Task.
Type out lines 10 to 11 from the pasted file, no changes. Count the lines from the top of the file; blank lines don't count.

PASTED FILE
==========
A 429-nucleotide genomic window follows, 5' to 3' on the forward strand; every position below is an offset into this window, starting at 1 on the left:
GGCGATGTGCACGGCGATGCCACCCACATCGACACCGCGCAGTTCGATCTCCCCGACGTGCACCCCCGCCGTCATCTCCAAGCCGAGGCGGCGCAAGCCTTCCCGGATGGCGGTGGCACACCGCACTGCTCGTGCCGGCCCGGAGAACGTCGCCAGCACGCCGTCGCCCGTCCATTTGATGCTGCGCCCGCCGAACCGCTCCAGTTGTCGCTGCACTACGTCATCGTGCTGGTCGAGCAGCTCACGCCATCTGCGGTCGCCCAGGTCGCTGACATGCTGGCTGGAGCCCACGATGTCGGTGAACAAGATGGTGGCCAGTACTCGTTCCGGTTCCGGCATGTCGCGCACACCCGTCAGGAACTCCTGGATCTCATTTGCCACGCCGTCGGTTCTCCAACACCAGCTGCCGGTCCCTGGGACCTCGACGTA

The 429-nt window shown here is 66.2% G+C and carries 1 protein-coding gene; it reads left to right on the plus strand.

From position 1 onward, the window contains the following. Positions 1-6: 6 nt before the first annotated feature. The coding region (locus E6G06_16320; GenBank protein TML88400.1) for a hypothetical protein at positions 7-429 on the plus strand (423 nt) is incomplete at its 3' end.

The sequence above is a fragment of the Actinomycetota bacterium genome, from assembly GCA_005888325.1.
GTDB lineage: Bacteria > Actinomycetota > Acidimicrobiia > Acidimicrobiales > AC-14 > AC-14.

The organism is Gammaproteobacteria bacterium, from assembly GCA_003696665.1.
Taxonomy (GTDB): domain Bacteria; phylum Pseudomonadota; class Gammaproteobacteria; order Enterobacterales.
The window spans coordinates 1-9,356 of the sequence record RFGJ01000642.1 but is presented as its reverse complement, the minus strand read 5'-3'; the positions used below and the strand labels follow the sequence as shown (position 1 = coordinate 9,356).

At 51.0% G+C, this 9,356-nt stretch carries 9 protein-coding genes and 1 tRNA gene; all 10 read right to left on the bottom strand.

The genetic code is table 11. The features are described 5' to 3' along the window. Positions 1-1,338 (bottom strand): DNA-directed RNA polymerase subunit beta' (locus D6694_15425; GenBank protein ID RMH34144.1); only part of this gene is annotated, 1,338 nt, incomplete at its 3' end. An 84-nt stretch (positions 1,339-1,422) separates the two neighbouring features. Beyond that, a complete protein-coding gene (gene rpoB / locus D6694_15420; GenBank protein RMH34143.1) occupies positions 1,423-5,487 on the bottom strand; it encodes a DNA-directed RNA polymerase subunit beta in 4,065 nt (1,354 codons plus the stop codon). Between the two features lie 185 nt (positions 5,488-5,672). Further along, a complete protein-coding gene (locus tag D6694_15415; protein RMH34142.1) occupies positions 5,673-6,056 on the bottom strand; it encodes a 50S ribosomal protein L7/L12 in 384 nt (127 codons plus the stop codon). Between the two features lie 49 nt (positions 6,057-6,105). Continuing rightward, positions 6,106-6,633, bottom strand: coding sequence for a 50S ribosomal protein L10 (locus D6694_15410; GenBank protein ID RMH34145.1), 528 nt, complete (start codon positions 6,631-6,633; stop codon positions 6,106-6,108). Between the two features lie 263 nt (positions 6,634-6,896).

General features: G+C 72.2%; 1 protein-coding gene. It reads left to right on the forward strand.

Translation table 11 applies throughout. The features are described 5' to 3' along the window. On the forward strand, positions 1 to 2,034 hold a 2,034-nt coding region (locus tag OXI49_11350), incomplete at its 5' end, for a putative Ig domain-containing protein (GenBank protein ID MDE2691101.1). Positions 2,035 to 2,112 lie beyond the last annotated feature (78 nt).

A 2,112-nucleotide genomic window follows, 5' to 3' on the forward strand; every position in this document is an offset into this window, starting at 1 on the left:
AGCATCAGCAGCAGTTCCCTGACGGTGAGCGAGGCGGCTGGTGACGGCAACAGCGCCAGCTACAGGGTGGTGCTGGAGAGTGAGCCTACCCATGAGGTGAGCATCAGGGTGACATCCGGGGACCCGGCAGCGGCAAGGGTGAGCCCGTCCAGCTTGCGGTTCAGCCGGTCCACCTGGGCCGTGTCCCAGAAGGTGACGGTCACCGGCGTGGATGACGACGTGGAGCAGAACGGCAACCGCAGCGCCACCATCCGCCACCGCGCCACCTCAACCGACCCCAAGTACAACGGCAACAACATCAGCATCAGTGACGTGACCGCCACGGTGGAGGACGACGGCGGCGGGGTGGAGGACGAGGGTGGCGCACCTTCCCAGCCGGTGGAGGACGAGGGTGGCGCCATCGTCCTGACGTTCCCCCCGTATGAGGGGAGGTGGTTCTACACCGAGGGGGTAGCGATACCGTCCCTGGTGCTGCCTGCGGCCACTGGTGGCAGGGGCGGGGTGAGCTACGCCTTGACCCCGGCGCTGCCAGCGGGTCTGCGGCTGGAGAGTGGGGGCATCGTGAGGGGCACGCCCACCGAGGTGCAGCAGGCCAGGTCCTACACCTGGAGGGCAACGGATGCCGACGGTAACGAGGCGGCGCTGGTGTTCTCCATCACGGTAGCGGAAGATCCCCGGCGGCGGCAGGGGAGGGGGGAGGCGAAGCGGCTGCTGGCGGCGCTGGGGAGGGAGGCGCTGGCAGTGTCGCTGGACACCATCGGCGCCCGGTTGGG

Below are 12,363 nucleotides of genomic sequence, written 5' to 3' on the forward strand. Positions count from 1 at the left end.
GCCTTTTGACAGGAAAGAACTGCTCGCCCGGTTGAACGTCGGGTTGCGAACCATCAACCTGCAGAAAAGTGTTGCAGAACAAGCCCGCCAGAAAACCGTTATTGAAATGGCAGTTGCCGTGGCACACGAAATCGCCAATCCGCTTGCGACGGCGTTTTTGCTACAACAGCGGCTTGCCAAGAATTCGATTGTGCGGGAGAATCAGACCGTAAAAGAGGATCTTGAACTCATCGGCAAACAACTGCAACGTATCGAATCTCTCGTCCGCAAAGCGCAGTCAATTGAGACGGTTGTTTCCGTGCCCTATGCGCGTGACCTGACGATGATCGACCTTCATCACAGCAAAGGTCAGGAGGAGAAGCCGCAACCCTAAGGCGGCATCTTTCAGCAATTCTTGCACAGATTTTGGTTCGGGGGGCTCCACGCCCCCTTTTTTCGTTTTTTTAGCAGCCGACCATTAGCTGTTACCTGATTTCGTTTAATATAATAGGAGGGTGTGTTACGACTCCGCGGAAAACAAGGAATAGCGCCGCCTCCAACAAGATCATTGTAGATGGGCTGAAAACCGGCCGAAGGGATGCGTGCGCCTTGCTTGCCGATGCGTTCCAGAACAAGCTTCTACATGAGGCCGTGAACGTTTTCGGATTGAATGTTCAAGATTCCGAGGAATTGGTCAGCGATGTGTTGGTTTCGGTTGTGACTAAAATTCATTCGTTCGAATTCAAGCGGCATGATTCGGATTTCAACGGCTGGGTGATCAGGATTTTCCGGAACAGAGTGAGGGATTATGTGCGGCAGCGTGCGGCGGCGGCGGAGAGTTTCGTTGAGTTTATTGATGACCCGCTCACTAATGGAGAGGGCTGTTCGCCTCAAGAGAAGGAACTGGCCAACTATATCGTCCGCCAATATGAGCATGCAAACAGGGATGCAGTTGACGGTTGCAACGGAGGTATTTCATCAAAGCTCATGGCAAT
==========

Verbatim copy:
At 51.0% G+C, this 9,356-nt stretch carries 9 protein-coding genes and 1 tRNA gene; all 10 read right to left on the bottom strand.

The genetic code is table 11. The features are described 5' to 3' along the window. Positions 1-1,338 (bottom strand): DNA-directed RNA polymerase subunit beta' (locus D6694_15425; GenBank protein ID RMH34144.1); only part of this gene is annotated, 1,338 nt, incomplete at its 3' end. An 84-nt stretch (positions 1,339-1,422) separates the two neighbouring features. Beyond that, a complete protein-coding gene (gene rpoB / locus D6694_15420; GenBank protein RMH34143.1) occupies positions 1,423-5,487 on the bottom strand; it encodes a DNA-directed RNA polymerase subunit beta in 4,065 nt (1,354 codons plus the stop codon). Between the two features lie 185 nt (positions 5,488-5,672). Further along, a complete protein-coding gene (locus tag D6694_15415; protein RMH34142.1) occupies positions 5,673-6,056 on the bottom strand; it encodes a 50S ribosomal protein L7/L12 in 384 nt (127 codons plus the stop codon). Between the two features lie 49 nt (positions 6,057-6,105). Continuing rightward, positions 6,106-6,633, bottom strand: coding sequence for a 50S ribosomal protein L10 (locus D6694_15410; GenBank protein ID RMH34145.1), 528 nt, complete (start codon positions 6,631-6,633; stop codon positions 6,106-6,108). Between the two features lie 263 nt (positions 6,634-6,896).